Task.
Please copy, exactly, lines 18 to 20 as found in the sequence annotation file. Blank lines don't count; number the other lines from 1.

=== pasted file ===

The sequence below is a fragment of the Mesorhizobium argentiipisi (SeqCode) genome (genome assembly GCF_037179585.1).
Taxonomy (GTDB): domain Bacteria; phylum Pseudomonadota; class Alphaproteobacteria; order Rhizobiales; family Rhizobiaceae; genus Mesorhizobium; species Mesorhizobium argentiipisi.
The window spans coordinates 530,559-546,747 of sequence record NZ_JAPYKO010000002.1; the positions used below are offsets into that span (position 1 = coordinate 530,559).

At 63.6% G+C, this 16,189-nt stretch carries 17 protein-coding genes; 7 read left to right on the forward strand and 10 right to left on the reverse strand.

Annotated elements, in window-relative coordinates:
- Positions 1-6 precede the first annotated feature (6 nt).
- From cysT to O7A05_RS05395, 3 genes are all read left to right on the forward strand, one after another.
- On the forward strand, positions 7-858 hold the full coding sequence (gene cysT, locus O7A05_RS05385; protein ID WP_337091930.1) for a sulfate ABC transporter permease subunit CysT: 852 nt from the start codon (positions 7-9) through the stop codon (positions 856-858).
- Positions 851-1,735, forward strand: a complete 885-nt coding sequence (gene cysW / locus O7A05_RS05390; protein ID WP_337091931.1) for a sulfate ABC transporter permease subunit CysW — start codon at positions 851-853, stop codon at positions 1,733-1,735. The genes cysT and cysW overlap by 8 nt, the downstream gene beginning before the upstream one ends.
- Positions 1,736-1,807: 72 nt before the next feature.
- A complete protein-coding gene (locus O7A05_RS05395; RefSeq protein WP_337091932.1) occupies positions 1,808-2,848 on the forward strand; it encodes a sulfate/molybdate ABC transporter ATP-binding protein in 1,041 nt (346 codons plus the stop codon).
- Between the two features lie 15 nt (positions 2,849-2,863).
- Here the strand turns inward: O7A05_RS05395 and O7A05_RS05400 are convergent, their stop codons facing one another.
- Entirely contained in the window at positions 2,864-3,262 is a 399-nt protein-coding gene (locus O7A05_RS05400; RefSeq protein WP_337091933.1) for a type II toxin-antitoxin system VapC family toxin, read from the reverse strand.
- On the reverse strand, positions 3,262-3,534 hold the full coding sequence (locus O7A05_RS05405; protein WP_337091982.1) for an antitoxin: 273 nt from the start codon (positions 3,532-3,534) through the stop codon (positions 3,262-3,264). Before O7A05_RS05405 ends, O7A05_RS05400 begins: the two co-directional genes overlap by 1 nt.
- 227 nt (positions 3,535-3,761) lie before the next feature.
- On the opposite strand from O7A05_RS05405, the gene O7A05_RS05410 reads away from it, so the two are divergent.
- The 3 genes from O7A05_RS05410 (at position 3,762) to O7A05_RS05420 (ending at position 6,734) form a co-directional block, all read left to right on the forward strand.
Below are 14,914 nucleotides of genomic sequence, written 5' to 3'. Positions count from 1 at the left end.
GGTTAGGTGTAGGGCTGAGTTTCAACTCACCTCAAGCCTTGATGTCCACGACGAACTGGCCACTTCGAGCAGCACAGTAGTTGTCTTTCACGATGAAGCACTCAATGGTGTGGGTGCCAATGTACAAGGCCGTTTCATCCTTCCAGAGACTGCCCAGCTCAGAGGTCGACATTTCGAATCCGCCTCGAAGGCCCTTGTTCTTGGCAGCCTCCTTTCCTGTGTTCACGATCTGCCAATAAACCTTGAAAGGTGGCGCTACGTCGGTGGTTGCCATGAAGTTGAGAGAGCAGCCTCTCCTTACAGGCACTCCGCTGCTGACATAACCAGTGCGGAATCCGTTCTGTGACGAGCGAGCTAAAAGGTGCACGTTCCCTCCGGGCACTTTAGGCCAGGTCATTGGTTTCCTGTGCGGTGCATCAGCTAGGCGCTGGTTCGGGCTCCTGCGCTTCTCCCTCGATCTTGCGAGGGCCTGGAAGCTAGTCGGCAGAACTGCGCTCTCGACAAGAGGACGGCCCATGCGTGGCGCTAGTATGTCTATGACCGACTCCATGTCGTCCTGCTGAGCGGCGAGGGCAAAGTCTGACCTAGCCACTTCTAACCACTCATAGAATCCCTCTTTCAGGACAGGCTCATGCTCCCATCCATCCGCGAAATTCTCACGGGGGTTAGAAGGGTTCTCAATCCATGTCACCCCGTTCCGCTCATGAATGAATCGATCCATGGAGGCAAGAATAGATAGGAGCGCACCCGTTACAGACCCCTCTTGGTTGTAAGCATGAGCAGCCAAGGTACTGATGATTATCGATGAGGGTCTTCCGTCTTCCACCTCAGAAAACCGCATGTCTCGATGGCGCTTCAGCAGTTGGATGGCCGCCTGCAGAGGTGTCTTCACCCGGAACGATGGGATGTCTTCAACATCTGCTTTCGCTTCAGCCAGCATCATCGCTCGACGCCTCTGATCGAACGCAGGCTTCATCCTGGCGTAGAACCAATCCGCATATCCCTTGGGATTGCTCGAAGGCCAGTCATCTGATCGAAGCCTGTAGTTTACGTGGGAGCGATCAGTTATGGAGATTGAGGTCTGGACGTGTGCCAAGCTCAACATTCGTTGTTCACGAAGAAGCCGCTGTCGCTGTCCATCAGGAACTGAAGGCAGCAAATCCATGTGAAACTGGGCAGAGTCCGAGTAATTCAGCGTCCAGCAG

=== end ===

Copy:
- The 3 genes from O7A05_RS05410 (at position 3,762) to O7A05_RS05420 (ending at position 6,734) form a co-directional block, all read left to right on the forward strand.
Below are 14,914 nucleotides of genomic sequence, written 5' to 3'. Positions count from 1 at the left end.
GGTTAGGTGTAGGGCTGAGTTTCAACTCACCTCAAGCCTTGATGTCCACGACGAACTGGCCACTTCGAGCAGCACAGTAGTTGTCTTTCACGATGAAGCACTCAATGGTGTGGGTGCCAATGTACAAGGCCGTTTCATCCTTCCAGAGACTGCCCAGCTCAGAGGTCGACATTTCGAATCCGCCTCGAAGGCCCTTGTTCTTGGCAGCCTCCTTTCCTGTGTTCACGATCTGCCAATAAACCTTGAAAGGTGGCGCTACGTCGGTGGTTGCCATGAAGTTGAGAGAGCAGCCTCTCCTTACAGGCACTCCGCTGCTGACATAACCAGTGCGGAATCCGTTCTGTGACGAGCGAGCTAAAAGGTGCACGTTCCCTCCGGGCACTTTAGGCCAGGTCATTGGTTTCCTGTGCGGTGCATCAGCTAGGCGCTGGTTCGGGCTCCTGCGCTTCTCCCTCGATCTTGCGAGGGCCTGGAAGCTAGTCGGCAGAACTGCGCTCTCGACAAGAGGACGGCCCATGCGTGGCGCTAGTATGTCTATGACCGACTCCATGTCGTCCTGCTGAGCGGCGAGGGCAAAGTCTGACCTAGCCACTTCTAACCACTCATAGAATCCCTCTTTCAGGACAGGCTCATGCTCCCATCCATCCGCGAAATTCTCACGGGGGTTAGAAGGGTTCTCAATCCATGTCACCCCGTTCCGCTCATGAATGAATCGATCCATGGAGGCAAGAATAGATAGGAGCGCACCCGTTACAGACCCCTCTTGGTTGTAAGCATGAGCAGCCAAGGTACTGATGATTATCGATGAGGGTCTTCCGTCTTCCACCTCAGAAAACCGCATGTCTCGATGGCGCTTCAGCAGTTGGATGGCCGCCTGCAGAGGTGTCTTCACCCGGAACGATGGGATGTCTTCAACATCTGCTTTCGCTTCAGCCAGCATCATCGCTCGACGCCTCTGATCGAACGCAGGCTTCATCCTGGCGTAGAACCAATCCGCATATCCCTTGGGATTGCTCGAAGGCCAGTCATCTGATCGAAGCCTGTAGTTTACGTGGGAGCGATCAGTTATGGAGATTGAGGTCTGGACGTGTGCCAAGCTCAACATTCGTTGTTCACGAAGAAGCCGCTGTCGCTGTCCATCAGGAACTGAAGGCAGCAAATCCATGTGAAACTGGGCAGAGTCCGAGTAATTCAGCGTCCAGCAG